National Geographic has a great new tool called the Wildlife Filmmaker. This web-based tool allows you to use video from the National Geographic library of footage to create your own movies. The video clips don't have any sound and are fairly short but the library includes a nice range of animals. You can enhance your video by selecting sound effects of different animals as well as a musical background. There is also a feature that allows you to add basic captions to each clip and you can even add multiple captions to the same clip if so desired. Students don't need accounts, and therefore don't need e-mail addresses, to use this tool. It is free and works on both the Mac and PC since it is web-based.
This is what the editing interface looks like. It operates largely by drag and drop so students would be able to start using it without too much instruction. Finished movies can be shared by directly e-mailing them to someone or through a retrieval code that is generated when you save your movie. You can share this retrieval code with anyone you want to view your video. It's important to note that this retrieval code only takes you back to the completed video and doesn't allow you to continue editing your video. In fact, it doesn't appear that there is anyway to save a partially completed video and then come back to it again at a later time so students would have to have their video completely planned out and be able to finish it in one sitting.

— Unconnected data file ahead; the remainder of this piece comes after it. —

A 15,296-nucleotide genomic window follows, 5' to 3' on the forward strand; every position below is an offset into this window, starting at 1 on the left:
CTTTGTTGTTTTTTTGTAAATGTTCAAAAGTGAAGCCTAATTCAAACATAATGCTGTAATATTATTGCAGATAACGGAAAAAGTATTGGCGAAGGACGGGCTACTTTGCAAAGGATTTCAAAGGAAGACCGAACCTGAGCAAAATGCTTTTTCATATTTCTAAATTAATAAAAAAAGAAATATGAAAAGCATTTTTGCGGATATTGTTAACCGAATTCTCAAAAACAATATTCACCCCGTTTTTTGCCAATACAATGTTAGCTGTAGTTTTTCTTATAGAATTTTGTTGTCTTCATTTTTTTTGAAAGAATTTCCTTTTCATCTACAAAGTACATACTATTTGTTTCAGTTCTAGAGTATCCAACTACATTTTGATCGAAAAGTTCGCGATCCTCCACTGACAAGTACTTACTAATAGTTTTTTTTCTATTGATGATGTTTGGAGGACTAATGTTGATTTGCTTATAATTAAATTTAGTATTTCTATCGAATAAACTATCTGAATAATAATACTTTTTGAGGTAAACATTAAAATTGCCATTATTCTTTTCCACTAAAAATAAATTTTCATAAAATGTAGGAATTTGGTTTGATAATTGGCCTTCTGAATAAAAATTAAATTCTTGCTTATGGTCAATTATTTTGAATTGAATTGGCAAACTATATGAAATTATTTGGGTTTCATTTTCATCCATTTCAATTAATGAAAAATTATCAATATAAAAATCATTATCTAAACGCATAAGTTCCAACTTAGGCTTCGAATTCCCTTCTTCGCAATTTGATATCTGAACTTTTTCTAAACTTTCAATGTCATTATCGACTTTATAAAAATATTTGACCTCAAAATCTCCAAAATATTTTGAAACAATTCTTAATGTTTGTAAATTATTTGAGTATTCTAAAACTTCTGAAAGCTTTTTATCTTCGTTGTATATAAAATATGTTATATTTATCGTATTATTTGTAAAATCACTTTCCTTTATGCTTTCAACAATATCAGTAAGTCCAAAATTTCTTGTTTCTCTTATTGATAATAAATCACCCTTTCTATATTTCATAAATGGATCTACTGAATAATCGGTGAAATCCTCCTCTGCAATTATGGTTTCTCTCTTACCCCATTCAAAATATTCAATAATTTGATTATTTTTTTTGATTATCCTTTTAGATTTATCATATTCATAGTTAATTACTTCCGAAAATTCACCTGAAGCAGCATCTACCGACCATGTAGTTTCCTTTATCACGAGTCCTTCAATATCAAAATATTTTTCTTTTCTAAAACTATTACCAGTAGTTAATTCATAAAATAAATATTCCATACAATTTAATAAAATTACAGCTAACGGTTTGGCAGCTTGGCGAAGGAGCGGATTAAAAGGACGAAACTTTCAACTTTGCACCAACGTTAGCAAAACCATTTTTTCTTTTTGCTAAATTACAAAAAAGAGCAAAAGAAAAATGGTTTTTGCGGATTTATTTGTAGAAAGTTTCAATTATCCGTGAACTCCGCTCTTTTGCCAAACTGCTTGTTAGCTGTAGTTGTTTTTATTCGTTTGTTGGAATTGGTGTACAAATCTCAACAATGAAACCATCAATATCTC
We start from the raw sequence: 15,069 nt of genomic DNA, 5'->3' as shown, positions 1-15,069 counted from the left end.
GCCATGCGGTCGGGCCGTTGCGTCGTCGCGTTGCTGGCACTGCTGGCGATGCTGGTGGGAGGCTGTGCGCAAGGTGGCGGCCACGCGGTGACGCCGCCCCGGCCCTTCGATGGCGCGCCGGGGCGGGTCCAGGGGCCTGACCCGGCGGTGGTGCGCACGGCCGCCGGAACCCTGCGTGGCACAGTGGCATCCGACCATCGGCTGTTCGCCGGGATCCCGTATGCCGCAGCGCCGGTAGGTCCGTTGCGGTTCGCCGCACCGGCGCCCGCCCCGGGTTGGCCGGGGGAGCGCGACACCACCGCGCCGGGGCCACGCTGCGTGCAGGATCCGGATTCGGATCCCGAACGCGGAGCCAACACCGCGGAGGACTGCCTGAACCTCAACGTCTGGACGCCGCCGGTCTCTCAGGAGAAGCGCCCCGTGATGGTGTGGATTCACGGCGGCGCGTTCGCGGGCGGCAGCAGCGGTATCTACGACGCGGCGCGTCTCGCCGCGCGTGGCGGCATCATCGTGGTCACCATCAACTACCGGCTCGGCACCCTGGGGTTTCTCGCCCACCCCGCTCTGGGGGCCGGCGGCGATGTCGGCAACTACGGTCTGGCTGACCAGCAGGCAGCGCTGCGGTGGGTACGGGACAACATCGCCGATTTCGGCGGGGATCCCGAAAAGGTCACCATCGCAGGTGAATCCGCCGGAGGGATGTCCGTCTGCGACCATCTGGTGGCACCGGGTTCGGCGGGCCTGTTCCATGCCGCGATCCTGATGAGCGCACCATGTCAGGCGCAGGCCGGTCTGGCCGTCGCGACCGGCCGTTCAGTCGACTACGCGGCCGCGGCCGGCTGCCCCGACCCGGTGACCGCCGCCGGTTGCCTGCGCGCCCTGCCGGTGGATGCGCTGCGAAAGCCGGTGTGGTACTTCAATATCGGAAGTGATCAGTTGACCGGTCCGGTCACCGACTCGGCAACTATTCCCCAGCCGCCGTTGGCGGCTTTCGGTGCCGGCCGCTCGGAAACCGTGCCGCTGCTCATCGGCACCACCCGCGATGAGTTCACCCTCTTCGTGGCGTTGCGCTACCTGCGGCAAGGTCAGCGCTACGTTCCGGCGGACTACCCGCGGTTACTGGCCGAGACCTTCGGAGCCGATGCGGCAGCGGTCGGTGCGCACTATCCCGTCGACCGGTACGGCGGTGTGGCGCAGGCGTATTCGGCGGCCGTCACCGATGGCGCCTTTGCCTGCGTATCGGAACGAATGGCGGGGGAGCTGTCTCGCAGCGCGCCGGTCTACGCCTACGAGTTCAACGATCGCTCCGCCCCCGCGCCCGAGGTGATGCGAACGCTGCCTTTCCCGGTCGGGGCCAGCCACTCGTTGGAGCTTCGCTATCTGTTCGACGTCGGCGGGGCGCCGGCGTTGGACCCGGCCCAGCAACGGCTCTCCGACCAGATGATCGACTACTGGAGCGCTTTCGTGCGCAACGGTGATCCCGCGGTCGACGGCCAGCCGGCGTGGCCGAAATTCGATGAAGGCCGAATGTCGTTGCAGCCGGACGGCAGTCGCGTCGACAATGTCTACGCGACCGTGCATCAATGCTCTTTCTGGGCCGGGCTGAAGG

You can preview the sounds and music by double clicking on the individual selections. However, I couldn't find a way to preview the video clips. In order to watch each clip I had to first drag it into the timeline and then view it there. This isn't a huge issue but it would take students a bit longer to sort through the clips and find the ones they wanted to use so it's something to be aware of. There is a nice selection of video clips and sound effects but don't assume that just because there is a video clip of an African Civet that there will be a corresponding sound clip of that same animal. Again, this may not be a significant issue but one I thought was worth mentioning.
I hope I don't sound too negative about this tool. If you are looking for an easy to use video editing application that allows your students to incorporate high-quality footage (without having to worry about file storage or copyright issues) then Wildlife Filmmaker is definitely worth checking out. I would love to see more tools of this kind come online in the future.